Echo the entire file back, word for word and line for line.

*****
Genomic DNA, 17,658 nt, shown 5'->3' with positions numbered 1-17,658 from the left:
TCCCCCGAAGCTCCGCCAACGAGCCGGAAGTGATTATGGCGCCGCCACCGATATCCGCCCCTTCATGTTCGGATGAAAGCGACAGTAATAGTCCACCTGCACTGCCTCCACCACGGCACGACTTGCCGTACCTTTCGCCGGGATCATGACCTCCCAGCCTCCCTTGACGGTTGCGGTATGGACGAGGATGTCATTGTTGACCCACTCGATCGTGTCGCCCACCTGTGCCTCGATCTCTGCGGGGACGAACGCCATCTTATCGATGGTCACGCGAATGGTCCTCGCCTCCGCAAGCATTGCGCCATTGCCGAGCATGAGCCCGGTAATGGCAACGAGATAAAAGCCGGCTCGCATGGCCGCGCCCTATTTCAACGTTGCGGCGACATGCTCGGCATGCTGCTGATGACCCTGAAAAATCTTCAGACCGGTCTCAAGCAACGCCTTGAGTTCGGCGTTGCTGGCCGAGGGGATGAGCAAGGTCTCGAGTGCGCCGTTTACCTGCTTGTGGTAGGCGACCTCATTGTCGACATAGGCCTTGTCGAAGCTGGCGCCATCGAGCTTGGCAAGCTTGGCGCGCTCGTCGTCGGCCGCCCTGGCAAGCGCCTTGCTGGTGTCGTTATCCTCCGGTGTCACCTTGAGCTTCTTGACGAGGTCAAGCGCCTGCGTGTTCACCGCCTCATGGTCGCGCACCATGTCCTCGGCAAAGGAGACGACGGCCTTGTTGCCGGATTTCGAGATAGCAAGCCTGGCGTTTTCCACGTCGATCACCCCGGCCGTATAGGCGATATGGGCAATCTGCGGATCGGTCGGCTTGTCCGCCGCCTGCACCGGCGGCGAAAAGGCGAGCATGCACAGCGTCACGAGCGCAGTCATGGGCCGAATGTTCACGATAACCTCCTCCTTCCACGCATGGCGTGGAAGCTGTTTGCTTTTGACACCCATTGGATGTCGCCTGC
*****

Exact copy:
Genomic DNA, 17,658 nt, shown 5'->3' with positions numbered 1-17,658 from the left:
TCCCCCGAAGCTCCGCCAACGAGCCGGAAGTGATTATGGCGCCGCCACCGATATCCGCCCCTTCATGTTCGGATGAAAGCGACAGTAATAGTCCACCTGCACTGCCTCCACCACGGCACGACTTGCCGTACCTTTCGCCGGGATCATGACCTCCCAGCCTCCCTTGACGGTTGCGGTATGGACGAGGATGTCATTGTTGACCCACTCGATCGTGTCGCCCACCTGTGCCTCGATCTCTGCGGGGACGAACGCCATCTTATCGATGGTCACGCGAATGGTCCTCGCCTCCGCAAGCATTGCGCCATTGCCGAGCATGAGCCCGGTAATGGCAACGAGATAAAAGCCGGCTCGCATGGCCGCGCCCTATTTCAACGTTGCGGCGACATGCTCGGCATGCTGCTGATGACCCTGAAAAATCTTCAGACCGGTCTCAAGCAACGCCTTGAGTTCGGCGTTGCTGGCCGAGGGGATGAGCAAGGTCTCGAGTGCGCCGTTTACCTGCTTGTGGTAGGCGACCTCATTGTCGACATAGGCCTTGTCGAAGCTGGCGCCATCGAGCTTGGCAAGCTTGGCGCGCTCGTCGTCGGCCGCCCTGGCAAGCGCCTTGCTGGTGTCGTTATCCTCCGGTGTCACCTTGAGCTTCTTGACGAGGTCAAGCGCCTGCGTGTTCACCGCCTCATGGTCGCGCACCATGTCCTCGGCAAAGGAGACGACGGCCTTGTTGCCGGATTTCGAGATAGCAAGCCTGGCGTTTTCCACGTCGATCACCCCGGCCGTATAGGCGATATGGGCAATCTGCGGATCGGTCGGCTTGTCCGCCGCCTGCACCGGCGGCGAAAAGGCGAGCATGCACAGCGTCACGAGCGCAGTCATGGGCCGAATGTTCACGATAACCTCCTCCTTCCACGCATGGCGTGGAAGCTGTTTGCTTTTGACACCCATTGGATGTCGCCTGC